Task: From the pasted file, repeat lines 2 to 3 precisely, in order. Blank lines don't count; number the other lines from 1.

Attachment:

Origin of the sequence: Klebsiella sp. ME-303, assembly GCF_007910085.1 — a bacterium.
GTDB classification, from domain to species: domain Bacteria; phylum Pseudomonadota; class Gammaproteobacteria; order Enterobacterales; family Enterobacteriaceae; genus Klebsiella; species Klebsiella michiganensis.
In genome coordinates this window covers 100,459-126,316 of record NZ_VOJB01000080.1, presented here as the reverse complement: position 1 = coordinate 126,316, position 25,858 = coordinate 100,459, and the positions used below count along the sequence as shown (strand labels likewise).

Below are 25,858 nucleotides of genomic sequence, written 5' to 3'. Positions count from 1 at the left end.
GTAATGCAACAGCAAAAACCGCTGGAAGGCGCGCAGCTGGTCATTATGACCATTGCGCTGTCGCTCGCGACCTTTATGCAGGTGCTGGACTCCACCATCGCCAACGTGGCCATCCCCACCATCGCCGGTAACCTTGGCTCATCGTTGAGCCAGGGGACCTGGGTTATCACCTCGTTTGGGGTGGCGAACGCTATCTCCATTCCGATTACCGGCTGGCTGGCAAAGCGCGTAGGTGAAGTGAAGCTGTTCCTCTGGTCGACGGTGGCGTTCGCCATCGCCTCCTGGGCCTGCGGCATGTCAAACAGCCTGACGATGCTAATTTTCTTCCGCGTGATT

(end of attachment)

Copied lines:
GTDB classification, from domain to species: domain Bacteria; phylum Pseudomonadota; class Gammaproteobacteria; order Enterobacterales; family Enterobacteriaceae; genus Klebsiella; species Klebsiella michiganensis.
In genome coordinates this window covers 100,459-126,316 of record NZ_VOJB01000080.1, presented here as the reverse complement: position 1 = coordinate 126,316, position 25,858 = coordinate 100,459, and the positions used below count along the sequence as shown (strand labels likewise).